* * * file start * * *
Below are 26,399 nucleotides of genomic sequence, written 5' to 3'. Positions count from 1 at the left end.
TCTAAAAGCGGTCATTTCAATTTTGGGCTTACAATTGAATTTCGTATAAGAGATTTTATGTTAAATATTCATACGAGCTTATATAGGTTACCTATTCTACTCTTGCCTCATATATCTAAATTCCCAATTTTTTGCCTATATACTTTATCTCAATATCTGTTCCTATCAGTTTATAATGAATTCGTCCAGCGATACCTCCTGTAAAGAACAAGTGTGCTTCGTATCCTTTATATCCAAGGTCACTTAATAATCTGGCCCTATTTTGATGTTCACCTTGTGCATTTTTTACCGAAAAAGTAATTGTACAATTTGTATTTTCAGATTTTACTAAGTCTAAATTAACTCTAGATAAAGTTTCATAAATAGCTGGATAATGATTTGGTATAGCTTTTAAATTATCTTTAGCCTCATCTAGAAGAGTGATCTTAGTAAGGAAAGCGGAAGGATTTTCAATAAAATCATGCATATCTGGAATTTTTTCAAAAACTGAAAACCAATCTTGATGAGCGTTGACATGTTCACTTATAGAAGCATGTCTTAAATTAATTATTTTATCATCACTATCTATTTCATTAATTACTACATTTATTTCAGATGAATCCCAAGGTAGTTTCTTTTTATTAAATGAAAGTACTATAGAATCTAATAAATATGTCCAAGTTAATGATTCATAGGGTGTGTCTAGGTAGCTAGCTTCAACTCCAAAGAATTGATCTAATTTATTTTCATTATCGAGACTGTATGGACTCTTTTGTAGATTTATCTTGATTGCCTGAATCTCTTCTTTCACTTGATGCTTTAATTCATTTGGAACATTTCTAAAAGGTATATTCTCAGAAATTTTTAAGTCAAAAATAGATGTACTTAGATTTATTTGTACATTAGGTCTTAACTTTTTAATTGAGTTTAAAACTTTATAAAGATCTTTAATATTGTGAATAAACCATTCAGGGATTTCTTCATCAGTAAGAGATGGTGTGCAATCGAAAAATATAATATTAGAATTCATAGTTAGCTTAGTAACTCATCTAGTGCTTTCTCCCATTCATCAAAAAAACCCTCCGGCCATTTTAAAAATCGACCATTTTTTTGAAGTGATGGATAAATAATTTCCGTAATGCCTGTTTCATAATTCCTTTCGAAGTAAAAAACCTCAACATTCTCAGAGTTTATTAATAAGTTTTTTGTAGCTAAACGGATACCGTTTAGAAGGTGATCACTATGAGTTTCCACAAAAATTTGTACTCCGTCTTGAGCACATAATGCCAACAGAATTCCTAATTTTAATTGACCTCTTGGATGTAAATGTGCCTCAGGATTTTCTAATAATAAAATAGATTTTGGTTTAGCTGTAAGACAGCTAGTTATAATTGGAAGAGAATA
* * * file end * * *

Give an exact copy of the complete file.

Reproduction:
Below are 26,399 nucleotides of genomic sequence, written 5' to 3'. Positions count from 1 at the left end.
TCTAAAAGCGGTCATTTCAATTTTGGGCTTACAATTGAATTTCGTATAAGAGATTTTATGTTAAATATTCATACGAGCTTATATAGGTTACCTATTCTACTCTTGCCTCATATATCTAAATTCCCAATTTTTTGCCTATATACTTTATCTCAATATCTGTTCCTATCAGTTTATAATGAATTCGTCCAGCGATACCTCCTGTAAAGAACAAGTGTGCTTCGTATCCTTTATATCCAAGGTCACTTAATAATCTGGCCCTATTTTGATGTTCACCTTGTGCATTTTTTACCGAAAAAGTAATTGTACAATTTGTATTTTCAGATTTTACTAAGTCTAAATTAACTCTAGATAAAGTTTCATAAATAGCTGGATAATGATTTGGTATAGCTTTTAAATTATCTTTAGCCTCATCTAGAAGAGTGATCTTAGTAAGGAAAGCGGAAGGATTTTCAATAAAATCATGCATATCTGGAATTTTTTCAAAAACTGAAAACCAATCTTGATGAGCGTTGACATGTTCACTTATAGAAGCATGTCTTAAATTAATTATTTTATCATCACTATCTATTTCATTAATTACTACATTTATTTCAGATGAATCCCAAGGTAGTTTCTTTTTATTAAATGAAAGTACTATAGAATCTAATAAATATGTCCAAGTTAATGATTCATAGGGTGTGTCTAGGTAGCTAGCTTCAACTCCAAAGAATTGATCTAATTTATTTTCATTATCGAGACTGTATGGACTCTTTTGTAGATTTATCTTGATTGCCTGAATCTCTTCTTTCACTTGATGCTTTAATTCATTTGGAACATTTCTAAAAGGTATATTCTCAGAAATTTTTAAGTCAAAAATAGATGTACTTAGATTTATTTGTACATTAGGTCTTAACTTTTTAATTGAGTTTAAAACTTTATAAAGATCTTTAATATTGTGAATAAACCATTCAGGGATTTCTTCATCAGTAAGAGATGGTGTGCAATCGAAAAATATAATATTAGAATTCATAGTTAGCTTAGTAACTCATCTAGTGCTTTCTCCCATTCATCAAAAAAACCCTCCGGCCATTTTAAAAATCGACCATTTTTTTGAAGTGATGGATAAATAATTTCCGTAATGCCTGTTTCATAATTCCTTTCGAAGTAAAAAACCTCAACATTCTCAGAGTTTATTAATAAGTTTTTTGTAGCTAAACGGATACCGTTTAGAAGGTGATCACTATGAGTTTCCACAAAAATTTGTACTCCGTCTTGAGCACATAATGCCAACAGAATTCCTAATTTTAATTGACCTCTTGGATGTAAATGTGCCTCAGGATTTTCTAATAATAAAATAGATTTTGGTTTAGCTGTAAGACAGCTAGTTATAATTGGAAGAGAATA